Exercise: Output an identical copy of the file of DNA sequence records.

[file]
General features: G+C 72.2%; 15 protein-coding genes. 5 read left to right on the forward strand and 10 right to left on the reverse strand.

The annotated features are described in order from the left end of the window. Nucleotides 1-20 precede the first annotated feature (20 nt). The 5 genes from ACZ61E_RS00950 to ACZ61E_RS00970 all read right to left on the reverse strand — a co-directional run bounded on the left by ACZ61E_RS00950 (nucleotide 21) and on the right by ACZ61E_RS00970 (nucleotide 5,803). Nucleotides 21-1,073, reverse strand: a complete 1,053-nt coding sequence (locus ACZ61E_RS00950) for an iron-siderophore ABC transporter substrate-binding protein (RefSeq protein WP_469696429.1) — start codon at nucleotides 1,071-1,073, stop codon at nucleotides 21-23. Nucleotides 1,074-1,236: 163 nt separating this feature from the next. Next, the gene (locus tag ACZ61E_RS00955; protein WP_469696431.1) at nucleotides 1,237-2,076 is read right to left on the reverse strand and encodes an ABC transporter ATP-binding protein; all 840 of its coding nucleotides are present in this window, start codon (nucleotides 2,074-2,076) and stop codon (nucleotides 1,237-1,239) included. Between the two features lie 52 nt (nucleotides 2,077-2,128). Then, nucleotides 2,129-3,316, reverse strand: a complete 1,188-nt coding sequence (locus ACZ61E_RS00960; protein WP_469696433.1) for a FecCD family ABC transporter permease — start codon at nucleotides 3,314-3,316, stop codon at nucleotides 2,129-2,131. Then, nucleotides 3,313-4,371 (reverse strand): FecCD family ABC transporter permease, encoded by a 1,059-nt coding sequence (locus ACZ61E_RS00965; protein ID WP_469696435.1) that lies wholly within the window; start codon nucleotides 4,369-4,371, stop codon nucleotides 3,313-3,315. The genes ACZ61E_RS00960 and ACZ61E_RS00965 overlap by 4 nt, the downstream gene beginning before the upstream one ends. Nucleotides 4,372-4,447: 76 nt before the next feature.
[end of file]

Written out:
General features: G+C 72.2%; 15 protein-coding genes. 5 read left to right on the forward strand and 10 right to left on the reverse strand.

The annotated features are described in order from the left end of the window. Nucleotides 1-20 precede the first annotated feature (20 nt). The 5 genes from ACZ61E_RS00950 to ACZ61E_RS00970 all read right to left on the reverse strand — a co-directional run bounded on the left by ACZ61E_RS00950 (nucleotide 21) and on the right by ACZ61E_RS00970 (nucleotide 5,803). Nucleotides 21-1,073, reverse strand: a complete 1,053-nt coding sequence (locus ACZ61E_RS00950) for an iron-siderophore ABC transporter substrate-binding protein (RefSeq protein WP_469696429.1) — start codon at nucleotides 1,071-1,073, stop codon at nucleotides 21-23. Nucleotides 1,074-1,236: 163 nt separating this feature from the next. Next, the gene (locus tag ACZ61E_RS00955; protein WP_469696431.1) at nucleotides 1,237-2,076 is read right to left on the reverse strand and encodes an ABC transporter ATP-binding protein; all 840 of its coding nucleotides are present in this window, start codon (nucleotides 2,074-2,076) and stop codon (nucleotides 1,237-1,239) included. Between the two features lie 52 nt (nucleotides 2,077-2,128). Then, nucleotides 2,129-3,316, reverse strand: a complete 1,188-nt coding sequence (locus ACZ61E_RS00960; protein WP_469696433.1) for a FecCD family ABC transporter permease — start codon at nucleotides 3,314-3,316, stop codon at nucleotides 2,129-2,131. Then, nucleotides 3,313-4,371 (reverse strand): FecCD family ABC transporter permease, encoded by a 1,059-nt coding sequence (locus ACZ61E_RS00965; protein ID WP_469696435.1) that lies wholly within the window; start codon nucleotides 4,369-4,371, stop codon nucleotides 3,313-3,315. The genes ACZ61E_RS00960 and ACZ61E_RS00965 overlap by 4 nt, the downstream gene beginning before the upstream one ends. Nucleotides 4,372-4,447: 76 nt before the next feature.